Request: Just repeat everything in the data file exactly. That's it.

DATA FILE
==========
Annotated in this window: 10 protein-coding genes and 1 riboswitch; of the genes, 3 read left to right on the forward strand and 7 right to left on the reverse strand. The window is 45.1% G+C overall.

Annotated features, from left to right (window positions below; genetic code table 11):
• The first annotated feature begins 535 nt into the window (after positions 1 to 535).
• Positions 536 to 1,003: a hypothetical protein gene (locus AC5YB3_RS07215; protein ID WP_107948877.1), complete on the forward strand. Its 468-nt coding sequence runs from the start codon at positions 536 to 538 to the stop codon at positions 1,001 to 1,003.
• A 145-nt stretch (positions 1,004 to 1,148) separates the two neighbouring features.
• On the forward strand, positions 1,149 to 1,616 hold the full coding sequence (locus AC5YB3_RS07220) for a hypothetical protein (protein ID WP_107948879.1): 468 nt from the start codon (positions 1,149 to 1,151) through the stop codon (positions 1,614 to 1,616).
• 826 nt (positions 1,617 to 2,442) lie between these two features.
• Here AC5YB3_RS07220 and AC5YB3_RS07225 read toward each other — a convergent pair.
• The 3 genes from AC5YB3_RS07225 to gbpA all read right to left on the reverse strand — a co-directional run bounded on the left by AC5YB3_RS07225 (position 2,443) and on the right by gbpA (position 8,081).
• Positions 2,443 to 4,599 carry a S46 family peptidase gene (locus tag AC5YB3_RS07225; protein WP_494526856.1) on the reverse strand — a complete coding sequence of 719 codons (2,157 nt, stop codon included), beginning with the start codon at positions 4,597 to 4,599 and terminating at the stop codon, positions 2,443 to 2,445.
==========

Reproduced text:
Annotated in this window: 10 protein-coding genes and 1 riboswitch; of the genes, 3 read left to right on the forward strand and 7 right to left on the reverse strand. The window is 45.1% G+C overall.

Annotated features, from left to right (window positions below; genetic code table 11):
• The first annotated feature begins 535 nt into the window (after positions 1 to 535).
• Positions 536 to 1,003: a hypothetical protein gene (locus AC5YB3_RS07215; protein ID WP_107948877.1), complete on the forward strand. Its 468-nt coding sequence runs from the start codon at positions 536 to 538 to the stop codon at positions 1,001 to 1,003.
• A 145-nt stretch (positions 1,004 to 1,148) separates the two neighbouring features.
• On the forward strand, positions 1,149 to 1,616 hold the full coding sequence (locus AC5YB3_RS07220) for a hypothetical protein (protein ID WP_107948879.1): 468 nt from the start codon (positions 1,149 to 1,151) through the stop codon (positions 1,614 to 1,616).
• 826 nt (positions 1,617 to 2,442) lie between these two features.
• Here AC5YB3_RS07220 and AC5YB3_RS07225 read toward each other — a convergent pair.
• The 3 genes from AC5YB3_RS07225 to gbpA all read right to left on the reverse strand — a co-directional run bounded on the left by AC5YB3_RS07225 (position 2,443) and on the right by gbpA (position 8,081).
• Positions 2,443 to 4,599 carry a S46 family peptidase gene (locus tag AC5YB3_RS07225; protein WP_494526856.1) on the reverse strand — a complete coding sequence of 719 codons (2,157 nt, stop codon included), beginning with the start codon at positions 4,597 to 4,599 and terminating at the stop codon, positions 2,443 to 2,445.